Key Characteristics – Short, smooth fur, has a white rosette on its head.

Satin Breed variations

A satin guinea pig is not a separate breed, but it has, as its name suggests, a characteristic satin-like, almost glassy, sheen to its coat. The hair shaft on a “true satin” cavy is actually hollow. The genetic factor for having a satin coat is recessive and found in all types of coat: long, rough, curly, and short. There is a Satin version of the following breeds: Abyssinian, American, Peruvian, Silkie, and Teddy.

The satin coat is actually a symptom of a metabolic disease that affects the bones.

Hairless breeds

Skinny guinea pigs – these guinea pigs are born hairless and are mostly completely free from fur. It’s common that they have some short, rough fur on their face and legs.

Baldwin guinea pigs – these guinea pigs are similar to Skinny pigs but are born with a full fur coat that falls out. The only place they have fur is on their feet as opposed to the skinny pig that also has a little fur on its face.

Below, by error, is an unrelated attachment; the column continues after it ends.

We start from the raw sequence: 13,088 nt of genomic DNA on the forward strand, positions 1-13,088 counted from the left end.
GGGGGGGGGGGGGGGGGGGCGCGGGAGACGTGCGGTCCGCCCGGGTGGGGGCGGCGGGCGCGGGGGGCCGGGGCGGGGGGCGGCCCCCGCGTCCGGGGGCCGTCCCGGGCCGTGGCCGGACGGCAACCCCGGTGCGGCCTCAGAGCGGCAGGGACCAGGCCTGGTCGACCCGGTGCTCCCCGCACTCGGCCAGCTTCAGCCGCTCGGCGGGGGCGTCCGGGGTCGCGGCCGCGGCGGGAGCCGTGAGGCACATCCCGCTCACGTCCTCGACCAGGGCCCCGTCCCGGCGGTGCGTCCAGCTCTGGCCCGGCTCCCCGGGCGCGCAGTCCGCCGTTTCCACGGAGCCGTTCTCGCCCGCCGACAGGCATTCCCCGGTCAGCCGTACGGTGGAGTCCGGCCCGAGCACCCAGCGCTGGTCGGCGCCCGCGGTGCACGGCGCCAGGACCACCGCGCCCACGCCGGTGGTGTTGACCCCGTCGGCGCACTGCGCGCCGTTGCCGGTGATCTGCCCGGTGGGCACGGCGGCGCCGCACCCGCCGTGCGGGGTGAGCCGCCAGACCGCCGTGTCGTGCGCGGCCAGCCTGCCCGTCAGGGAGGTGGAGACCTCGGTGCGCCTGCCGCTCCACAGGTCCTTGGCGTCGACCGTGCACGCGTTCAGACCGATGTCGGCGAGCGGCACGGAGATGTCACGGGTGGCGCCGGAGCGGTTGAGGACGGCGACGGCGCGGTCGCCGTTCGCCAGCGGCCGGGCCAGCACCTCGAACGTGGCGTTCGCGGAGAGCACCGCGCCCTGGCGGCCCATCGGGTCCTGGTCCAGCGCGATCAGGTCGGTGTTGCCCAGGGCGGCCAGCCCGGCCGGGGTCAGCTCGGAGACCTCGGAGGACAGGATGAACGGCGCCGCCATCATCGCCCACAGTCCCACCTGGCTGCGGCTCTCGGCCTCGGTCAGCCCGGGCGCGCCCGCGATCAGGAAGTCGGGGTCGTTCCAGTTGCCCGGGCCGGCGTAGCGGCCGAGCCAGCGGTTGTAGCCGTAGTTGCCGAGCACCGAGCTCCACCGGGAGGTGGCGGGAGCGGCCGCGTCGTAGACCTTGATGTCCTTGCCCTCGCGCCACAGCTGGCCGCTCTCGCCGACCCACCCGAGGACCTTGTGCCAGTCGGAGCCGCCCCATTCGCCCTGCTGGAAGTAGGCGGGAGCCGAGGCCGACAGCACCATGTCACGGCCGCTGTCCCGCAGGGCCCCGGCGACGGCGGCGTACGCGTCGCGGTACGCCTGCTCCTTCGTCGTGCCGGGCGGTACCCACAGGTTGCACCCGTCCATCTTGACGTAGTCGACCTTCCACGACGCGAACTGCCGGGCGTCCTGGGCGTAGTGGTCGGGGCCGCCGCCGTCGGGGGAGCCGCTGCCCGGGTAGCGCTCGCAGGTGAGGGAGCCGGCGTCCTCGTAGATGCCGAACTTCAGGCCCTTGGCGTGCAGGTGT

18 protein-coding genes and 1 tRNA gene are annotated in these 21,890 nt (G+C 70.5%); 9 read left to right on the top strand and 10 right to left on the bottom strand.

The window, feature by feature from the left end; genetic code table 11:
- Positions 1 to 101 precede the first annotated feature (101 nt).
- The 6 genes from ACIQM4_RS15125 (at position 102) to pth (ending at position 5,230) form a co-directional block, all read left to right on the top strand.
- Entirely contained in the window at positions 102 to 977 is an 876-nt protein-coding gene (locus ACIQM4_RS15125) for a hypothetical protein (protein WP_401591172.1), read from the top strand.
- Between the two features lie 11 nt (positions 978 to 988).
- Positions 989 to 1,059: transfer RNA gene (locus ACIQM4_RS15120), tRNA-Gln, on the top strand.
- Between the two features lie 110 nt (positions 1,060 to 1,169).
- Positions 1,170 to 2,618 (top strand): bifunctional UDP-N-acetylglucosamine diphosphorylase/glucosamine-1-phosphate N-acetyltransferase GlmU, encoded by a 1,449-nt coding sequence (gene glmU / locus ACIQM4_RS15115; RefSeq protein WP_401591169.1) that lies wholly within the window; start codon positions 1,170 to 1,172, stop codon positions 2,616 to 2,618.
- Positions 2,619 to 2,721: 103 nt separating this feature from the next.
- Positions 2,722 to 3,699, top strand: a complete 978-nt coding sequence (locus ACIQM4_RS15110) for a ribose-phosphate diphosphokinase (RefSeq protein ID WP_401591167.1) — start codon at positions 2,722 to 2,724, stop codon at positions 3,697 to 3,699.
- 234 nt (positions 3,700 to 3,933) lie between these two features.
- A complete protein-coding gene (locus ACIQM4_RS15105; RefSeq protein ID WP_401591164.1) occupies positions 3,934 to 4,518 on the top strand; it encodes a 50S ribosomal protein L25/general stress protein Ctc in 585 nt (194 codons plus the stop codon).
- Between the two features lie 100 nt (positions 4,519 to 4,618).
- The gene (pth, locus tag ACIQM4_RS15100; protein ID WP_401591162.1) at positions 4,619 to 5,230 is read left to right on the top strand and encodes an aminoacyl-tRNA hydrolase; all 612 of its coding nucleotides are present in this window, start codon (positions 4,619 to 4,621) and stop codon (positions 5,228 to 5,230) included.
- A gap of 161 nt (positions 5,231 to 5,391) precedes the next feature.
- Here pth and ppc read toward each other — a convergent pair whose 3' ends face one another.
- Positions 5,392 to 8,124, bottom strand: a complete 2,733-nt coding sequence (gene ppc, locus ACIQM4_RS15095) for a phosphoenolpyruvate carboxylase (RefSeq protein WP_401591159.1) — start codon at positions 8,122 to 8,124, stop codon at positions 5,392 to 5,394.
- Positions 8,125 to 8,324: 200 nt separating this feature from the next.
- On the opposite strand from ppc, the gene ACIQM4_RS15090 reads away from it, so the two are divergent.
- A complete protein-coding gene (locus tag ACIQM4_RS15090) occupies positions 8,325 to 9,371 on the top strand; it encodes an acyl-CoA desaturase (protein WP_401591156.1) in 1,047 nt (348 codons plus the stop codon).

If you keep hairless breeds then it’s important to ensure their temperature is properly controlled as they do not have fur to help keep themselves warm in cooler temperatures.

A touch of colour

As you will have noticed guinea pigs no matter what breed can be a variation of colours!

Self – one solid colour only.

Ticked – have red and black hairs within the coat.

Agouti – ticked but with a solid colour belly.

Brindle – black and red colours intermixed within the coat.

Magpie – similar to brindle except instead of black it is white.

Dutch – White markings on the face, neck, chest and with front white paws and white tips on the back paws

Himalayan – A white body with coloured face, ears, feet.

Tan – Strangely these guinea pigs are mostly black! They have some red markings around the face, eyes, neck and tummy.

Otter and fox – This refers to yellow and white markings.

Tortoiseshell – This refers to patched of red and black.

Roan and Dalmatian – Roan is when the guinea pig has white hairs mixed into its coat intermittently. Dalmation is easy to distinguish as, like the dog, it refers to a white body with black spots!

Working out the name of the colour variation if your guinea pig is not an easy task!

Conclusion

It’s fascinating to see all the different types of breeds and colours of guinea pigs out there! Did you manage to identify your guinea pigs breed? What about colour variation? We would love to hear so please comment below!